About the Book by Rick Rubin Titled “The Creative Act: A Way of Being”

From a Wall Street Journal review by Dave Shiflett of the book by Rick Rubin titled “The Creative Act: A Way of Being”:

While many of us strive to avoid the dangers of positive thinking, a consensus seems to be growing that a change in the national temperament would be welcome right about now. Dare we dream of a society free of malignant memes, craven cancellations and dramatic displays of puritanical fervor?

Rick Rubin, the noted record producer once named one of the 100 most influential people on Earth (by Time magazine), offers an interesting alternative to internet bickering and similar modern maladies: creating art. While he isn’t pitching “The Creative Act: A Way of Being” as a guidebook for national rejuvenation, his relentlessly positive message may help readers shed a few blood-pressure points and possibly suspend plans to jump off the nearest cliff.

Mr. Rubin starts on a high note, insisting that all of us have a creative streak. “Creativity is not a rare ability,” he writes, but a “fundamental aspect of being human.” Better yet, the entire universe is ready to cooperate in our artistic endeavors. All one need do is tap into the Source—the endless supply of creative energy and cosmic “data” that we can absorb and convert into whatever art floats our boat. The possibilities can range from composing a musical or literary masterpiece to cooking a virtuosic Philadelphia cheesesteak or even designing a space shuttle, something Mr. Rubin sees as a work of art as much as science.

Harvesting this magical data can be a blissful process. Forests and quiet seascapes “are fine locations to receive direct transmissions from the universe,” he advises. He also offers tips on expanding awareness, including “looking at sunlight before screenlight,” taking a cold shower, and opening a book “to a random page and reading the first line your eyes find”—a strategy well known to desperate motel-room perusers of Gideon’s Bible.

Mr. Rubin, a majestically bearded man who seems to have avoided the Keto craze, has guided many artists toward glory, including Adele, Tom Petty, Neil Young, Johnny Cash, Black Sabbath and the artist once known as Kanye (in his pre-Hitler period). All told, he’s won nine Grammy Awards. Yet he’s a gentle soul, without a trace of the drill sergeant. “Do what you can with what you have,” he counsels. “Nothing more is needed.” For those who fear failure, he reminds us that the Leaning Tower of Pisa was an “error.” Indeed, when a work “has five mistakes,” he says, “it’s not yet completed. When it has eight mistakes, it might be.” He sings a similar song to readers who might not have excelled in STEM classes: “The world of reason can be narrow and filled with dead ends,” while for spiritual truths “no proof is needed.”

While perpetual grousers might accuse Mr. Rubin of groping for progressive profundity, much of his thinking will appeal to traditionalist ears. Those who consume classic literature every day instead of journalism will “have a more honed sensitivity for recognizing greatness from the books than from the media.” He writes that “discipline and freedom . . . are partners,” and he is no fan of the tendency to romanticize addictions. Readers exhausted with preachy celebrities will be deeply pleased by his advice to avoid infatuation with political sermonizing. People who believe in socially responsible art, he writes, don’t have “a clear understanding of the function of art,” adding: “Wanting to change people’s minds about an issue or have an effect on society may interfere with the quality and purity of the work.”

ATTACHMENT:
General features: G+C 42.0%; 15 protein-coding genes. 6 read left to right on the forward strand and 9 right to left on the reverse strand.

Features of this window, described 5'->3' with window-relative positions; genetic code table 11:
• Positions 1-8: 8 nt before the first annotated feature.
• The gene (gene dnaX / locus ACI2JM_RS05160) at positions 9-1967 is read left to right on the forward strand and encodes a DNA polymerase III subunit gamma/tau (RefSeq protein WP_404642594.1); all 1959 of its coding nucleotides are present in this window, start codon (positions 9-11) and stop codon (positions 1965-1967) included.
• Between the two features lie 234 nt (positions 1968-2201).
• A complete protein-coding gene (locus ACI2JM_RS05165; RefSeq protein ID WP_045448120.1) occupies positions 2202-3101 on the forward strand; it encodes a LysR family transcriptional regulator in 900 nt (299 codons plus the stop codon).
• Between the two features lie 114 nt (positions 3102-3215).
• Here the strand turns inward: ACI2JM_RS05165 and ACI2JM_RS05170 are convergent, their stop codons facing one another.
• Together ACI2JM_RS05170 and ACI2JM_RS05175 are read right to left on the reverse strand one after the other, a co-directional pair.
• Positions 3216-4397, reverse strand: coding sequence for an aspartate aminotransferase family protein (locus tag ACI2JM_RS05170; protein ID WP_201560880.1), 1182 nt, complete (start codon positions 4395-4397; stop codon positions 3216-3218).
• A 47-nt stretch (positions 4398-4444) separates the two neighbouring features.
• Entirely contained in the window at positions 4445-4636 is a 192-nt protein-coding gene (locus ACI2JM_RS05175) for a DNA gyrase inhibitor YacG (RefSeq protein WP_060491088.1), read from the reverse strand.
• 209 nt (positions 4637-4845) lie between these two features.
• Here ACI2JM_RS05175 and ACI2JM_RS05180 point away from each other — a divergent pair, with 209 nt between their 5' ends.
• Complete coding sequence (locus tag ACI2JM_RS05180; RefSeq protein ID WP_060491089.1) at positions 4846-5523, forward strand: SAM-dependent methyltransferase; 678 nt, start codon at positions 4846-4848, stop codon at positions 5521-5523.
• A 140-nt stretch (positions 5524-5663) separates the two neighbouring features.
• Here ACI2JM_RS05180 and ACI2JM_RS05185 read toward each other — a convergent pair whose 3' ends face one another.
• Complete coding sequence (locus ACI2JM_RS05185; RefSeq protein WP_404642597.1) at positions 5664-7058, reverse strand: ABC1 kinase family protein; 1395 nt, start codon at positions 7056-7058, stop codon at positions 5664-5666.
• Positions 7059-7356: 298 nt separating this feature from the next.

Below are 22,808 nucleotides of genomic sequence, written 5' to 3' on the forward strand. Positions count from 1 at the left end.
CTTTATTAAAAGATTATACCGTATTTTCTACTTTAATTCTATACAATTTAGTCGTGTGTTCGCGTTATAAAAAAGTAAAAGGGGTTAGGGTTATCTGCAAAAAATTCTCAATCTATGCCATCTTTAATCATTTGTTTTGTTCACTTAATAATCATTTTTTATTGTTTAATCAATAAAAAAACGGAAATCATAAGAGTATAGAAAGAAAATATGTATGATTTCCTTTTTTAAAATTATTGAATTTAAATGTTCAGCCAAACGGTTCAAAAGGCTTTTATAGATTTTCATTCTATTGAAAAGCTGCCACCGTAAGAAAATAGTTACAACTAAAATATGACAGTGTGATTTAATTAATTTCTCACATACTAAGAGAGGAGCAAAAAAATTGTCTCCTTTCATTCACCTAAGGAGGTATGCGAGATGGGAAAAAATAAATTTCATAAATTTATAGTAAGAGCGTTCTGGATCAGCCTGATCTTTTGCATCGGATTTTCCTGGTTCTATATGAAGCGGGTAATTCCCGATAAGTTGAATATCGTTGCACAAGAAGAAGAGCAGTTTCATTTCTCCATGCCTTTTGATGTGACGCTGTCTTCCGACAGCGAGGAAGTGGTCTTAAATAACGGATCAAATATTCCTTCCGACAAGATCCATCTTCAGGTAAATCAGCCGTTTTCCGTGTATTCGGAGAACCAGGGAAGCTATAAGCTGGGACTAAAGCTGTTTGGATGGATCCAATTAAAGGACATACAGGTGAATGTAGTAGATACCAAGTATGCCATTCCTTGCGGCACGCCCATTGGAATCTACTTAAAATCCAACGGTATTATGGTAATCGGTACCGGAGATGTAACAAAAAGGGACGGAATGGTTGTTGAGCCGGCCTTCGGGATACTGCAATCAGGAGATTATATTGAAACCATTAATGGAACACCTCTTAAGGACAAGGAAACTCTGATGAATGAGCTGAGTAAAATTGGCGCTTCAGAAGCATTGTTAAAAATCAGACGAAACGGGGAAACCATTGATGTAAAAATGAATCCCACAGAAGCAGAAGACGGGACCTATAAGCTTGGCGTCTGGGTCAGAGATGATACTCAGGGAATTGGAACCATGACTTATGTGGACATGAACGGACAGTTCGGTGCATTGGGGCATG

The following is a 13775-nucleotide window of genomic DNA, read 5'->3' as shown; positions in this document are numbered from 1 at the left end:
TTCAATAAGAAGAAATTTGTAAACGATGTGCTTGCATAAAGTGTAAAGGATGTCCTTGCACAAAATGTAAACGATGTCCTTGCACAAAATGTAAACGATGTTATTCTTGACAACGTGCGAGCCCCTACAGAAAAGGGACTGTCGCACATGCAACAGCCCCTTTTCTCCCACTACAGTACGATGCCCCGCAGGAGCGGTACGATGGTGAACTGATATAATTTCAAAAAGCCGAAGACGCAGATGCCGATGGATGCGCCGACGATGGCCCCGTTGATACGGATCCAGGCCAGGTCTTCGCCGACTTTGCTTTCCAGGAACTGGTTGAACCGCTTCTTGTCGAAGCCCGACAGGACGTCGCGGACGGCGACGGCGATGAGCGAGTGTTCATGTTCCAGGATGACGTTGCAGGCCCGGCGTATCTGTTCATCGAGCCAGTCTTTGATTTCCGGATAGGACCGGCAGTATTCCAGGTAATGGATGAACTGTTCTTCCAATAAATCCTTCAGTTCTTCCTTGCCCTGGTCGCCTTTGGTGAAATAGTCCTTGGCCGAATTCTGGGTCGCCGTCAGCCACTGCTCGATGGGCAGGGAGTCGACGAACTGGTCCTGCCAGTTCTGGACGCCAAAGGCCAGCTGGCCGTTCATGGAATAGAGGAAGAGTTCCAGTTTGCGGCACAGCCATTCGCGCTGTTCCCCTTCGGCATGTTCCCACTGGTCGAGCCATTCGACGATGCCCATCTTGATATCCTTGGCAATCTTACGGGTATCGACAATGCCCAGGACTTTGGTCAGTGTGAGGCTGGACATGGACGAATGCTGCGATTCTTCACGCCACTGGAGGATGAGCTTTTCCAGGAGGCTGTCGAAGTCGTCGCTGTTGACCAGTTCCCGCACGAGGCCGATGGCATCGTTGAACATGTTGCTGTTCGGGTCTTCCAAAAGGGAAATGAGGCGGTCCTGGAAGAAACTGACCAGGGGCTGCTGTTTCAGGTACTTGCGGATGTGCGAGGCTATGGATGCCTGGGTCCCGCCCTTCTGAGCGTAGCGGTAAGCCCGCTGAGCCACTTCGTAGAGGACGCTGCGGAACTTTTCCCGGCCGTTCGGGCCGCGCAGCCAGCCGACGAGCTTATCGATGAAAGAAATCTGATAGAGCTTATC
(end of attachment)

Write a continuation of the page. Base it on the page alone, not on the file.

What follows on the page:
The artistic life isn’t always easy, of course, especially for those in pursuit of fame, fortune and perhaps the occasional groupie. The chances of selling an on-spec screenplay are frightfully close to zero. New novelists (and plenty of published ones) routinely discover that, though there are thousands of literary agents, few to none of them seem interested in responding to authorial queries. A hope-blinded composer might spend tortured months, if not years, on a symphonic work that garners all of five hits on YouTube.

Mr. Rubin has this covered: Commercial success is “a poor barometer” of a project’s worth, he argues, and often depends on whom you know, the “mood of the culture,” having the good fortune to choose a release date that happens to be a slow news day, or other nonartistic factors. His bottom line: “You are the only audience that matters.”

Mr. Rubin tosses in some interesting tidbits, telling us that Charles Dickens carried a compass to make sure that he always slept facing North, which he believed kept him in creative alignment with the Earth’s electrical energy. The lyrics to the hit song “(You Make Me Feel Like) A Natural Woman” were written by a man (Gerry Goffin). But his greatest gift may be what he leaves out: all traces of the political caterwauling that pollutes every aspect of contemporary life. The exclusion is almost jarring. It’s as if he’s from outer space.

He’s also an easy read, with some pages containing single points to ponder, such as: “The universe never explains why.” Or: “We are dealing in a magic realm. Nobody knows why or how it works.” A bit gauzy perhaps, yet far preferable to yet another Twitter twerp declaring the only acceptable pronoun to use when addressing a spayed cat. As such, “The Creative Act” can be considered a work of transcendent literature, one that suggests the universe still smiles upon us despite all indications to the contrary.

Dave Shiflett posts his original music and writing at Daveshiflett.com.

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